The milieu of Inside Llewyn Davis wraps around the Coen Brothers and their audience like a cozy sweater in the dead of winter. Watching it is akin to sitting down with an old friend you haven’t seen for years during the holidays, perhaps with hot tea or coffee cupped in your chapped hands, a fireplace hopefully roaring nearby, and listening to them tell a story…maybe one you’ve heard before, maybe one that seems new only to reveal the classic themes of your lives, and you’re held wrapt, comfortable, and full of bittersweet feelings.
The film, which chronicles the ups and – well, let’s be honest – primarily downs of gallows humor-laden folk singer Llewyn Davis (Oscar Isaac, perfectly melancholy and full of piss and heartache), is bathed in the soft muted glows and dark greys of wintertime and 1960’s New York City, strung up wall to wall with amazing folk tunes, and filled to the brim with opportunities and love lost. The Coens, who previously found their hearts tied to music with their blue-grass fueled Southern-fried odyssey O’ Brother Where Art Thou? have never had their love of music tied more closely to their themes – the film (like all of their best films, lest we forget the homespun folksy wisdom of Fargo) is itself a kind of folk song. There are hints of an odyssey here, too, as Llewyn flounders about from place to place struck with bad luck, bad timing and a perpetual failing when it comes to life’s big decisions, and he finds a bit of a kindred animal spirit in a series of cats who cross his path on their own odysseys through life, and one of the felines is not coincidently named Ulysses.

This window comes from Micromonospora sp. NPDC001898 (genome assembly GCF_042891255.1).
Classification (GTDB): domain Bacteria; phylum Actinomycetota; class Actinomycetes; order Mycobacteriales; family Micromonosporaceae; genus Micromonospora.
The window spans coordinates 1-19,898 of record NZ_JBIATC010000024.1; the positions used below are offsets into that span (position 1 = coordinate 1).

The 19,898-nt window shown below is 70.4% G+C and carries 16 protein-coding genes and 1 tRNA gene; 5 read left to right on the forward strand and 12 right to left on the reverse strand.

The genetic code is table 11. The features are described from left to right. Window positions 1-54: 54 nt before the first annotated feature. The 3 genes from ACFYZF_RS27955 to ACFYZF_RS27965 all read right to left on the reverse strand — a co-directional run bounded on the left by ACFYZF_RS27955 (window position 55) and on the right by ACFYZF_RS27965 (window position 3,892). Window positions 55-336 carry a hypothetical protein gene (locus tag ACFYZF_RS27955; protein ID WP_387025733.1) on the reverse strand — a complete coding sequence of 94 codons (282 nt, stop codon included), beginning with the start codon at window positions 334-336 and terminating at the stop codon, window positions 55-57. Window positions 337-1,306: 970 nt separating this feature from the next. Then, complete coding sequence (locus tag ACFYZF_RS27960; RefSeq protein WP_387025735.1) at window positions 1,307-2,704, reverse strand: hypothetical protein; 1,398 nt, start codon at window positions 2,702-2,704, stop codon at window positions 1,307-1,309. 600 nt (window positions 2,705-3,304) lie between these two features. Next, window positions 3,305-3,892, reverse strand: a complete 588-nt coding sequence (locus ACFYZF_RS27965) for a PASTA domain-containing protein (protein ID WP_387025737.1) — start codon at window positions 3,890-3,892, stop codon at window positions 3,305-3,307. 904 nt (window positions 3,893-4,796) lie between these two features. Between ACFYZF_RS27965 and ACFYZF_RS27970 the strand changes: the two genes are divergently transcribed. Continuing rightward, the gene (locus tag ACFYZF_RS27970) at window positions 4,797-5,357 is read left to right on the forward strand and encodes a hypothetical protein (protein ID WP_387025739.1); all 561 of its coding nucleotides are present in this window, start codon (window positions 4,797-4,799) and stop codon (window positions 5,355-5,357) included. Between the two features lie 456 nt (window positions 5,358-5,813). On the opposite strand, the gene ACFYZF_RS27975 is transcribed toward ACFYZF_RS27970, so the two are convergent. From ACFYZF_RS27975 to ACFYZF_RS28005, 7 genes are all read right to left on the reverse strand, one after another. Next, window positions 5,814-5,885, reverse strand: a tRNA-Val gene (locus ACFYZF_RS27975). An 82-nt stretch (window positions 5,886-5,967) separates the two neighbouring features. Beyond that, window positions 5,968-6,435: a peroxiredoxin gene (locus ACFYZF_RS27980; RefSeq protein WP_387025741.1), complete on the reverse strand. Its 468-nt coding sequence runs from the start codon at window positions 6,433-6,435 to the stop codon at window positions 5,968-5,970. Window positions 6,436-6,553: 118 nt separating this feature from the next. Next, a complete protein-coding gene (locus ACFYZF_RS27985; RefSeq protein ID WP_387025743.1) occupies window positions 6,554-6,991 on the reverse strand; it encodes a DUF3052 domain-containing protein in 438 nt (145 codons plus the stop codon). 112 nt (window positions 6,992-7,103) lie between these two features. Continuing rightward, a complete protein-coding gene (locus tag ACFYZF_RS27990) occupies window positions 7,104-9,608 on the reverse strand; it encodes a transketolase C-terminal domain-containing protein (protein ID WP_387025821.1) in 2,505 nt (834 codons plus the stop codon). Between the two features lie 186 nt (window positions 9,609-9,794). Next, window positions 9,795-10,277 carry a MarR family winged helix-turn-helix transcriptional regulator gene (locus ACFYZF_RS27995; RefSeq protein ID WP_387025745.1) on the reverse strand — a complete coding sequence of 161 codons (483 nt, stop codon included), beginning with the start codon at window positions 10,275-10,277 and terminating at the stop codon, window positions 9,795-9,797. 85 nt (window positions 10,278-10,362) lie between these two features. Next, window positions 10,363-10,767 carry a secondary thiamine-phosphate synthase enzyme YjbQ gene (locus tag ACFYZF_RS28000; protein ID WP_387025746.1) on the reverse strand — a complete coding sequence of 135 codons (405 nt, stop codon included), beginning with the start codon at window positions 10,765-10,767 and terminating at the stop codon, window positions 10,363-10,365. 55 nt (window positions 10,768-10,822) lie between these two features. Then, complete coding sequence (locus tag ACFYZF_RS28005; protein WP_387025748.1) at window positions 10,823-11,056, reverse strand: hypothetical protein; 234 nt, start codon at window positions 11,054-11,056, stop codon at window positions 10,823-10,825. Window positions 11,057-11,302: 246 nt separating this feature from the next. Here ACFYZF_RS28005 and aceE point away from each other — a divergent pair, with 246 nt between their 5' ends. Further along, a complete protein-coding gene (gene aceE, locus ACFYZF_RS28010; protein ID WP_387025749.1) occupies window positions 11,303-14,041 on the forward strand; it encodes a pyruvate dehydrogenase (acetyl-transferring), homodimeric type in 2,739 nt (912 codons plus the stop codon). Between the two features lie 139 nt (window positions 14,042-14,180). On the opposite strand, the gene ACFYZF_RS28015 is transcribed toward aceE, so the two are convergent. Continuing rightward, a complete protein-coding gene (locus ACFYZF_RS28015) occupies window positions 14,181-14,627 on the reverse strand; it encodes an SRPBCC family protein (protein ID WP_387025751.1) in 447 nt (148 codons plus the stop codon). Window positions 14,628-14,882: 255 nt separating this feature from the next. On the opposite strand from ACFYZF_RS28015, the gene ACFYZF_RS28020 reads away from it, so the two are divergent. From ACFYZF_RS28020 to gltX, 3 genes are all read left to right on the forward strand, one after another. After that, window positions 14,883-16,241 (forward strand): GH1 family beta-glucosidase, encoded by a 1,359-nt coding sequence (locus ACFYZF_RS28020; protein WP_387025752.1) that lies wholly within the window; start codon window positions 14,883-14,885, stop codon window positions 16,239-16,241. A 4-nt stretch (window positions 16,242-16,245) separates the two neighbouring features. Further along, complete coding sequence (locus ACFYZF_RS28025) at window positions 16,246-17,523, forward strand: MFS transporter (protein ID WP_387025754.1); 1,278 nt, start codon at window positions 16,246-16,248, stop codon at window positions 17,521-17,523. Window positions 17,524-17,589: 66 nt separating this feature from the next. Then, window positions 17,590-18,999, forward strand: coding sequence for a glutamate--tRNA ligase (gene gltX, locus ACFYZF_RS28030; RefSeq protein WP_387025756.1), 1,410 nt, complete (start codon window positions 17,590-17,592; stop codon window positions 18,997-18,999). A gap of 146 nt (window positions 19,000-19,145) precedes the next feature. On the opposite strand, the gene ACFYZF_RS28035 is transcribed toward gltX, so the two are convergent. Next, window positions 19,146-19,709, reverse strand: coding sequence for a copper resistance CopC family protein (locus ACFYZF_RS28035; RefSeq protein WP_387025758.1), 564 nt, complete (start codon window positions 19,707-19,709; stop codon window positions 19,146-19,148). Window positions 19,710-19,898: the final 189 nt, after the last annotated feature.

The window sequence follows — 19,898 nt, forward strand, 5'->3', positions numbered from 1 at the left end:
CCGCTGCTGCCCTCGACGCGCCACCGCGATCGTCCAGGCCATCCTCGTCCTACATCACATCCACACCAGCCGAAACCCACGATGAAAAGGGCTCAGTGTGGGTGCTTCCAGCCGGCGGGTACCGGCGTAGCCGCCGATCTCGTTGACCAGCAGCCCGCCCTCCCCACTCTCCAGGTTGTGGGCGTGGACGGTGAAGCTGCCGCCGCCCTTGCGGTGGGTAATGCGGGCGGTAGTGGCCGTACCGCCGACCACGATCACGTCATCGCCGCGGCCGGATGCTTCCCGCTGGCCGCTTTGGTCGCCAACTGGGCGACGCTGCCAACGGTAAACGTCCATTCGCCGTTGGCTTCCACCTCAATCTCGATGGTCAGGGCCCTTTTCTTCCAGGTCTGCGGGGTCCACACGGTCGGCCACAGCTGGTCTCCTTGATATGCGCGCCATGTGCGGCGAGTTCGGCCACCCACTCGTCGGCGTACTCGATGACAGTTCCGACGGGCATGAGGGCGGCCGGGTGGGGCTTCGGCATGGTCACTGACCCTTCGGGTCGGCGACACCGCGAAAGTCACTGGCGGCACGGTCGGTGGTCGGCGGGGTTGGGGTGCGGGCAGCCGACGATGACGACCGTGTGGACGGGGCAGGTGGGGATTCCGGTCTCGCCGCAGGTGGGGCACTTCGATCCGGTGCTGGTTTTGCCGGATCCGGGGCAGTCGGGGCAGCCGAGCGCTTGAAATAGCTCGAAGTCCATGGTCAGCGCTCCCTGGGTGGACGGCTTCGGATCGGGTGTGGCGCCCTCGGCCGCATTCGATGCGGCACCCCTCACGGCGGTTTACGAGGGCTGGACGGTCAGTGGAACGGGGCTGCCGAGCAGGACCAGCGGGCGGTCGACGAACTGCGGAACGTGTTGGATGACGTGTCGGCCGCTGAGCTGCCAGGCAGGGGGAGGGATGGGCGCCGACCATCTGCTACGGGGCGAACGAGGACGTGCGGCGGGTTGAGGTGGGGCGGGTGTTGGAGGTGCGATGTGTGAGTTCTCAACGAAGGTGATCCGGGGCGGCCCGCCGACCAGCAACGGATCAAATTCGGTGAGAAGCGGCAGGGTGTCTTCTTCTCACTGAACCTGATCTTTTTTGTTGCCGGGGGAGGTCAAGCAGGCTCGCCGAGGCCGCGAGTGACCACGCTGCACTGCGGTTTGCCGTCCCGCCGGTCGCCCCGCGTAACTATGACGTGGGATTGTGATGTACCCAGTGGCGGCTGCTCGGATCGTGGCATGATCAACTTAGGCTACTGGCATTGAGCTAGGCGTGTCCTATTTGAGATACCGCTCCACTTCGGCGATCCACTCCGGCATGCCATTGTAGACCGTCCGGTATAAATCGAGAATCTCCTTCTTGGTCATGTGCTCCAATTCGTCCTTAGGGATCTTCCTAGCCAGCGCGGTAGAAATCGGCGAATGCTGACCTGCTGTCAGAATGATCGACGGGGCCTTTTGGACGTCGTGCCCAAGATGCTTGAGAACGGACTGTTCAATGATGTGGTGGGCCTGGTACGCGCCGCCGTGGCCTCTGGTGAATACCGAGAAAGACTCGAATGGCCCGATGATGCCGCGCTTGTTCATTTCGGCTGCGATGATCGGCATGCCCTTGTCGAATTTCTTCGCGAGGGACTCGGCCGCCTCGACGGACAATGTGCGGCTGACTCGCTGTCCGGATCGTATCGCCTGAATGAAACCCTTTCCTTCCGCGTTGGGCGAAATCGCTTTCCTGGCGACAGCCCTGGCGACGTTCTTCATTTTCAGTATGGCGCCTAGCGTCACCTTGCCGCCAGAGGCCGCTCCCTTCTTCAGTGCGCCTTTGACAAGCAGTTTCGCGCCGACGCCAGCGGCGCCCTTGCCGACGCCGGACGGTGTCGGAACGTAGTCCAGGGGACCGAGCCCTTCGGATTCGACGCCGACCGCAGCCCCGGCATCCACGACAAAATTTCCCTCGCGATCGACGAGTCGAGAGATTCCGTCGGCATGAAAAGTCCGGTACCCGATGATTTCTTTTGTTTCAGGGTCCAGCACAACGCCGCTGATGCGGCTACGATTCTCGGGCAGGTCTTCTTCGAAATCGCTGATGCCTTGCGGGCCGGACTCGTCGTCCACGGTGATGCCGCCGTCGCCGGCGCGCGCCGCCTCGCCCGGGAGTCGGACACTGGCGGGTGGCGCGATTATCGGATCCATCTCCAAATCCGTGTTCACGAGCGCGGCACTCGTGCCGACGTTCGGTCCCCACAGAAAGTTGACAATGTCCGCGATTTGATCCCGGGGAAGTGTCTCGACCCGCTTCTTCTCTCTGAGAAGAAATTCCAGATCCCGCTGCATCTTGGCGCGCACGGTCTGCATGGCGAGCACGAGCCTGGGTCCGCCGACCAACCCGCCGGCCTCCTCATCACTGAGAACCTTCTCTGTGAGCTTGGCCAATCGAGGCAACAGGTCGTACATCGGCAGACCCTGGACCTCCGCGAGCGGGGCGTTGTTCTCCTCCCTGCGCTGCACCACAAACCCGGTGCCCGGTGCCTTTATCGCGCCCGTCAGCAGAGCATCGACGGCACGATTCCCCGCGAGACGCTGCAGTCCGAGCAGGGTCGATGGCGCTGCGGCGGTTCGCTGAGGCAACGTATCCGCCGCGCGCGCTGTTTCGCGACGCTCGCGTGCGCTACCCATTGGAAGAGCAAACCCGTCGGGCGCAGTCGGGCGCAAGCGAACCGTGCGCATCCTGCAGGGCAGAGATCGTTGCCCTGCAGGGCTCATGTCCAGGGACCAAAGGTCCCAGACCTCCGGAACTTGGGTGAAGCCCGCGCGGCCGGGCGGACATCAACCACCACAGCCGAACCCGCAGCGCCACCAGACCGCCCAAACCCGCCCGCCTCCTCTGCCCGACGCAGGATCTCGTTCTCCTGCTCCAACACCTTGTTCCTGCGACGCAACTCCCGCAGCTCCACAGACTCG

The film opens and closes in cyclical fashion with Llewyn’s rendition of “Hang Me, Oh Hang Me” at the famous Gaslight Café. In between he gets caught up in a love triangle (that never really was a triangle, just a mistake) with the more popular and commercially promising folk duo Jim & Jean (played in pitch perfect fashion by a remarkably calm Justin Timberlake and a piss and vinegar version of the unfathomably cute and internally spitfire Carey Mulligan), has his lights decked out (twice? forever?) by a man in black hat in an alley, is berated by his sister, bounces from couch to couch in Greenwich Village, and takes a surreal road trip to Chicago with a chain-smoking beat poet named Johnny Five (Garrett Hedlund) and a pompous jazz musician named Roland Turner (played with hot air gusto in perfect fashion by frequent Coen cohort John Goodman). All along a ghost hangs over the film, Llewyn’s former singing partner we know only by name and one song (“Fare Thee Well”) as Mike, who threw himself off the George Washington Bridge not too long ago. “People should throw themselves off the Brooklyn Bridge not the George Washington Bridge,” Roland Turner muses with a poignant heartlessness.
Inside Llewyn Davis is the Coen Brothers most honest film in quite some time. There’s no sense of judgment here or any hints of farce. They allow their characters to make their sweet music and let the audience luxuriate in the dulcet tones. The pacing, the tone, the cinematography (from Coen Brothers first-timer Bruno Delbonnel), the editing, the sound design, the acting, the music…everything is spot on, polished, professional – their most fully realized period and mood piece since they made a kind of folk song out of 1930’s gangster films with Miller’s Crossing – hard to believe – nearly 25 years ago.
Meanwhile, Llewyn has scripted banter after the end of his performances where he says, “If it was never new and it never gets old, then it’s a folk song.” You could say the same thing about a great Coen Brothers film. Inside Llewyn Davis is certainly one of those.
Written by David H. Schleicher